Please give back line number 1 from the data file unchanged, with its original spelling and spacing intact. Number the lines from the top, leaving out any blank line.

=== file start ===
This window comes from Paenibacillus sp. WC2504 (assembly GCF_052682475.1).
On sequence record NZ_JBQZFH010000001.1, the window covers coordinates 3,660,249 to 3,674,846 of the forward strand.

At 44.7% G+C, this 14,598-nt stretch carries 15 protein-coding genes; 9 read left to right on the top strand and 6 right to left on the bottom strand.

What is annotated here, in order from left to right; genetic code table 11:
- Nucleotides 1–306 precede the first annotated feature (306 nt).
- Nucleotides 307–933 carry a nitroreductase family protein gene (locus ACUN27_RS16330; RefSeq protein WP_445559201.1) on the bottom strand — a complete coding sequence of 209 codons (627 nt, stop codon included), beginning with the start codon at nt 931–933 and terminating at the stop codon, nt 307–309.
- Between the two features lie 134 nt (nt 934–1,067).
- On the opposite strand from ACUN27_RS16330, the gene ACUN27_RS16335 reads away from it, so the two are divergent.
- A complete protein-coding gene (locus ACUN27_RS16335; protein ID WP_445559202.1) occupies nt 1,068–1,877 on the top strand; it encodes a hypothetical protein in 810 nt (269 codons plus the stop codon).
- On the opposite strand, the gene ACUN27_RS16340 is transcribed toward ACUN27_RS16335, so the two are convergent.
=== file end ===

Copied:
This window comes from Paenibacillus sp. WC2504 (assembly GCF_052682475.1).